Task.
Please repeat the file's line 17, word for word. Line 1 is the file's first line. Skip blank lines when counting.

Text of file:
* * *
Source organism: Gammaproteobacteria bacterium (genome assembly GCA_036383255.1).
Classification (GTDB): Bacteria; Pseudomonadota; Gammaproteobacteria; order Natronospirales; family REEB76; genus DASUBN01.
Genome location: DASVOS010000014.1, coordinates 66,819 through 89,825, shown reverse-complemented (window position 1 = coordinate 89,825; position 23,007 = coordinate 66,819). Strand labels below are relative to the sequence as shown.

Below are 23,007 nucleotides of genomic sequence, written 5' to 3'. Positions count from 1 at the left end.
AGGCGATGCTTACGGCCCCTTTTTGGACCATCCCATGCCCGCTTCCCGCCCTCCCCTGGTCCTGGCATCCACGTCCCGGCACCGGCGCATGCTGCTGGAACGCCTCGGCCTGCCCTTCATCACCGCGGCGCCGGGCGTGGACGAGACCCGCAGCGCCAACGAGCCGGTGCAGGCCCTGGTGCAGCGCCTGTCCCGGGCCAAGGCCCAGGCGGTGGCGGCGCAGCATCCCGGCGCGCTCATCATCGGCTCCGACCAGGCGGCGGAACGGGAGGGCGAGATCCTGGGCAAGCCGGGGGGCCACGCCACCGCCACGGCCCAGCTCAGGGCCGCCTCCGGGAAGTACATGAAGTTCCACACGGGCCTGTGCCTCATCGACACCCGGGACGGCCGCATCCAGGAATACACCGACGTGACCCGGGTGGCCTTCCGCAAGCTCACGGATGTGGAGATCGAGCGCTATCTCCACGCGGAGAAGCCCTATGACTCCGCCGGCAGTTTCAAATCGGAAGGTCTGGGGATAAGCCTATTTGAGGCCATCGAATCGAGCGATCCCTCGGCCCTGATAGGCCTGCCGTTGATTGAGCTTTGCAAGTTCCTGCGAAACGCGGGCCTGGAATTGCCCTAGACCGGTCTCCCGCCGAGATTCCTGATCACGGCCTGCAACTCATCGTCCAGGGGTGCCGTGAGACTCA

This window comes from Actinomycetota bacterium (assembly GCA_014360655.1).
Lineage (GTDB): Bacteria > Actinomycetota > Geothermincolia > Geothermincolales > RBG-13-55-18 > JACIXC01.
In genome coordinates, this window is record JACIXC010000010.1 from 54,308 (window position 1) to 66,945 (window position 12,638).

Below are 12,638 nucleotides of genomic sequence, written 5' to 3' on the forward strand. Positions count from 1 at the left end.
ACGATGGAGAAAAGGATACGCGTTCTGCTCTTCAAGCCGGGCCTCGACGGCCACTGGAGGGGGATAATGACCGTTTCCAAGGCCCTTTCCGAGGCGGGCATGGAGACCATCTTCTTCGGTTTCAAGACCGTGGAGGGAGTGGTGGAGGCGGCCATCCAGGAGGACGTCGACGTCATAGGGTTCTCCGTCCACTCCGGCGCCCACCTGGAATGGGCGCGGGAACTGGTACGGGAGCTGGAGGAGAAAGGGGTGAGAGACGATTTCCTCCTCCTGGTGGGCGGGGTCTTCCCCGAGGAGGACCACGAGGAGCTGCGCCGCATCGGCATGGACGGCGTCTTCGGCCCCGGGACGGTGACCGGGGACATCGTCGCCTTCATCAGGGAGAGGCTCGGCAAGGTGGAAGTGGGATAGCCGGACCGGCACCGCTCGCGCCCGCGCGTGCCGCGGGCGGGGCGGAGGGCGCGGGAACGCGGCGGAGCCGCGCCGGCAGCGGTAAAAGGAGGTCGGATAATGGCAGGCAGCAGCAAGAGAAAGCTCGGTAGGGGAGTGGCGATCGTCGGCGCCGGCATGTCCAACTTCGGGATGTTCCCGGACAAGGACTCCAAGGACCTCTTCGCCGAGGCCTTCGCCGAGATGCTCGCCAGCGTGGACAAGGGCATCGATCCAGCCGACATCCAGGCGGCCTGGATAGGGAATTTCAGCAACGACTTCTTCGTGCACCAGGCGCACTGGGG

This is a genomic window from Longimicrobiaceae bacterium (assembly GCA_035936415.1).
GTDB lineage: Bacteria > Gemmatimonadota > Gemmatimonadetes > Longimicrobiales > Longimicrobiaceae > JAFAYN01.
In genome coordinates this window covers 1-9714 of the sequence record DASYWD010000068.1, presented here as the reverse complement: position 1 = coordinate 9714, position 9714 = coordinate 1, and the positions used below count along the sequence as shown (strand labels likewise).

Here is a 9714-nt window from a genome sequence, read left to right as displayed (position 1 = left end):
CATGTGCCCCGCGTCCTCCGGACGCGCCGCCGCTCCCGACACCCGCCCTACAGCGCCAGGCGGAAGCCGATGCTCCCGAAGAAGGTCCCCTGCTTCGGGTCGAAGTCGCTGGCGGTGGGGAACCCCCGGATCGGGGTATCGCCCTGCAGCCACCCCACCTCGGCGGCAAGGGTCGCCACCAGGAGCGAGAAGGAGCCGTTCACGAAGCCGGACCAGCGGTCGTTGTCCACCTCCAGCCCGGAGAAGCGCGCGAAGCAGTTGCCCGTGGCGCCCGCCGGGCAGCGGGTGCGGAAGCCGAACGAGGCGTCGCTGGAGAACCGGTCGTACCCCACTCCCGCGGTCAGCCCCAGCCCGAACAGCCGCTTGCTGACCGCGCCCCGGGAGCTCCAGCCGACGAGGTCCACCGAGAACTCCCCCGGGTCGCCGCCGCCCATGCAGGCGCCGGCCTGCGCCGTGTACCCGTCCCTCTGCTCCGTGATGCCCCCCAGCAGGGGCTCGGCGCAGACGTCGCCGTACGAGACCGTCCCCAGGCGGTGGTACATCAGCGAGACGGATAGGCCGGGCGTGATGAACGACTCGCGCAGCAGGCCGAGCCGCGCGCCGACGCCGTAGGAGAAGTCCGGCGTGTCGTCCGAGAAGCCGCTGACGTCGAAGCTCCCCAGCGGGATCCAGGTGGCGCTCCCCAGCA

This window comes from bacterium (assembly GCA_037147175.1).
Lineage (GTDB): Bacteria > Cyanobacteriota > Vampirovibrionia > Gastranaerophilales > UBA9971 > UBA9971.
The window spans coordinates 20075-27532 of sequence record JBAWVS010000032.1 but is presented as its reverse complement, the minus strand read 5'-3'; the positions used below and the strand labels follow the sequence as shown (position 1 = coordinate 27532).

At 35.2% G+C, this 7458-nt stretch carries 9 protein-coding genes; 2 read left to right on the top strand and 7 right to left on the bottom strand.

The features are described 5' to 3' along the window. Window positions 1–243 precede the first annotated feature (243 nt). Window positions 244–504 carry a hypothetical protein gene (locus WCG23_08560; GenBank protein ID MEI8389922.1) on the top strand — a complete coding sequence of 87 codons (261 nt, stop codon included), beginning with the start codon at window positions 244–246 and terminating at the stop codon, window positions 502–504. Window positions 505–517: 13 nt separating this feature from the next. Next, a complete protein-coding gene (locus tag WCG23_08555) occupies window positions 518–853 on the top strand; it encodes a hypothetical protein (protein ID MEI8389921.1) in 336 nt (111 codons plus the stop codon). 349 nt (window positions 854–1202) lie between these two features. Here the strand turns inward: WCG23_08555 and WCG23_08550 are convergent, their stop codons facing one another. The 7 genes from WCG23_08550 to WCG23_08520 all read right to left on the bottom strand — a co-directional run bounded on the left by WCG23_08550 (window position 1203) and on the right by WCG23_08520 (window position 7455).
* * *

Lineage (GTDB): Bacteria > Cyanobacteriota > Vampirovibrionia > Gastranaerophilales > UBA9971 > UBA9971.